Control 2 Amps of 12 Volts with a digital signal

My goal is to control 2 Amps of 12 Volts with a digital signal using minimal power. I think I finally put together something that might work. (I'm not saying it's original). Please comment on this circuit.

https://www.circuitlab.com/circuit/d38mp6/control-2a-12v/

The 0-5V microcontroller signal controls two small-signal MOSFETs in a CMOS inverter configuration. They control a 20V supply to set the voltage of the gate on the Power MOSFET. The 10k resister had to be there. It wouldn't work without it. Fortunately it's a current limiting resister, and not a pull-up or pull-down resister which would consume power. And I think current would only flow through it during the brief time of switching. I could not go above 10k Ohms. Tell me if I'm missing anything there. The V1 source had to be at least 20 Volts to get the power MOSFET to fully conduct.

Do I have any current leaks? Is there anything out of spec? Are there better circuits? Thank you for your consideration.

by DWC
December 05, 2014

Let me add... I am simply looking for ON/OFF control. I either want the 12V battery to be completely connected to the load, or I want the 12V battery to be completely disconnected from the load.

One thing that concerns me is that the voltage at NODE1 goes to 7 Volts when V_Gate goes to 0 Volts. That means 0.5mA is flowing through R1 ((12 V - 7 V) / 10,000 Ohms)). So where is that current sinking to?

For educational purposes, I have tried various resisters connected between ground and the source of the 2N7000 and plotted the voltage across the resister and found that 1.4mA is flowing out the bottom of the 2N7000 to ground when NODE1 is 7V.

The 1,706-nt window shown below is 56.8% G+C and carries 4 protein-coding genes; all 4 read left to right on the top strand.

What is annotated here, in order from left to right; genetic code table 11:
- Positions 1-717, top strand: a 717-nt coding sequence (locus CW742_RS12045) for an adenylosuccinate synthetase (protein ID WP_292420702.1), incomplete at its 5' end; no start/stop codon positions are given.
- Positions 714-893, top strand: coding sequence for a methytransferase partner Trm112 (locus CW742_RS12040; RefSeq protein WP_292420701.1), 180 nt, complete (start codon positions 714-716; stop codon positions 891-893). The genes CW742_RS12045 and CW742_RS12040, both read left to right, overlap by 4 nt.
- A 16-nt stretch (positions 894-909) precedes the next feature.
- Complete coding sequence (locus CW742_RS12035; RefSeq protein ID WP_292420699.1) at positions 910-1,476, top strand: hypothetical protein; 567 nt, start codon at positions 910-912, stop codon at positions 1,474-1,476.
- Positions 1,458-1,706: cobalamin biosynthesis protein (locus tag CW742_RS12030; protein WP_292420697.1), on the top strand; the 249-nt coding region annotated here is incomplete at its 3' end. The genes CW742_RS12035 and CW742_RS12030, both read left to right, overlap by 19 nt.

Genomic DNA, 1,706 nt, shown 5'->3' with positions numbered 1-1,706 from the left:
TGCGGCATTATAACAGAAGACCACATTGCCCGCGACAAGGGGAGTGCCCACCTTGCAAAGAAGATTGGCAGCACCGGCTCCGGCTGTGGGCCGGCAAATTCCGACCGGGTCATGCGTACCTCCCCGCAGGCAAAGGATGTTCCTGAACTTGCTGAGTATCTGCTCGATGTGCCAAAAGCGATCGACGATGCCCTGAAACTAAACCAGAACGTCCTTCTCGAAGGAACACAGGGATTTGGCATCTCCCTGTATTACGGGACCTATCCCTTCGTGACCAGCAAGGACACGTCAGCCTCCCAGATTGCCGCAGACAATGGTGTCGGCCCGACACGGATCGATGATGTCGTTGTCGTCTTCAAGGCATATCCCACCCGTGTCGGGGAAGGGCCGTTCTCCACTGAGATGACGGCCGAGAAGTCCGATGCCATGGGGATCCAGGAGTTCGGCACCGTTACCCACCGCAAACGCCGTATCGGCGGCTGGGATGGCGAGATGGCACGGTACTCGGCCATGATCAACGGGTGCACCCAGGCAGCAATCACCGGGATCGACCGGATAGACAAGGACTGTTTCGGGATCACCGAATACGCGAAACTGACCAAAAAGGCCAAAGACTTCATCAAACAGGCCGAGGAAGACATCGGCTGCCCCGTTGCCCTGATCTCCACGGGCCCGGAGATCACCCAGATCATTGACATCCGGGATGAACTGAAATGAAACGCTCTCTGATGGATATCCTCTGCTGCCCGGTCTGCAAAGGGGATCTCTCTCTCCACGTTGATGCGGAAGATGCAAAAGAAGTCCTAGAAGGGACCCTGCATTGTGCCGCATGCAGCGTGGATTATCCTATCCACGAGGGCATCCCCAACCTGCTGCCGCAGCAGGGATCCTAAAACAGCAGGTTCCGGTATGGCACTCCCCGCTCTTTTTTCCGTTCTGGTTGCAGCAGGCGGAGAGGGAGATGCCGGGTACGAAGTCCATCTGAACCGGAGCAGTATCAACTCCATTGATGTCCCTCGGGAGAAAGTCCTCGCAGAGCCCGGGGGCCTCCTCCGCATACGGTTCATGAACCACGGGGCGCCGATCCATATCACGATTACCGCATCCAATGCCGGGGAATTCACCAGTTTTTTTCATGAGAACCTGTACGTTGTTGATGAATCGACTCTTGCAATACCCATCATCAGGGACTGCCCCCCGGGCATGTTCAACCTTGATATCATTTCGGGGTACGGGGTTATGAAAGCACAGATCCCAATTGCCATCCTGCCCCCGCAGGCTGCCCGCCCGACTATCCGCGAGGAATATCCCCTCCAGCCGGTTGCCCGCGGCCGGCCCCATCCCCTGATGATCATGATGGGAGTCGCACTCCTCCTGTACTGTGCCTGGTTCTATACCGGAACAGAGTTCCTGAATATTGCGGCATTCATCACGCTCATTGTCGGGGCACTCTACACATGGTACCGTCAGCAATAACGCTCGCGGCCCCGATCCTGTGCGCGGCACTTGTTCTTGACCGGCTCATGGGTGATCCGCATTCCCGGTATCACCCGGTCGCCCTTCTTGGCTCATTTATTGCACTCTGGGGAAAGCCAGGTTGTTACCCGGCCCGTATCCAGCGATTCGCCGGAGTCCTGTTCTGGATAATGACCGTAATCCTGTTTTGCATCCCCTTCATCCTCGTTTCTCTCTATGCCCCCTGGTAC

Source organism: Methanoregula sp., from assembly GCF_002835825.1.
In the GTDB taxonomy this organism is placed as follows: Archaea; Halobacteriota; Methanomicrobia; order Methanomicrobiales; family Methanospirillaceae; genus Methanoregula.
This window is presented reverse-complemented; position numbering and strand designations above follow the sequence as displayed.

Is this kind of leakage something I have to live with while I'm waiting to connect the battery to the load?

by DWC
December 05, 2014

The reason the 10k resistor needs to be there is precisely because it is a pullup.

The reason it's a pullup is because with a 5V drive, you never turn the upper P channel MOSFET off. Not even close.

With the P channel source being pulled up to +20V through the 10k and a gate voltage that never gets higher than +5V you cannot drive the P channel gate-source voltage different to zero (or at least to well below the gate-source threshold voltage) so the device never turns off.

I see what you're trying to do but is there some reason you could not do it using an N channel MOSFET switching the low side like this?

Then you don't need a supply above the 12V battery.

You might like to look at these:

or, using a P channel MOSFET:

by signality
December 06, 2014

Hi Signality. Thank you for your awesome reply and your time to prepare it. I understand what you are saying.

I forgot to mention that one requirement of my system is that I control from the high side. The battery negative must be connected to ground.

I wanted to control from the high side using an N-channel because they typically have a conductive resistance of half of a P-channel. But I am willing to use a P-channel to keep the gate control voltages at a minimum.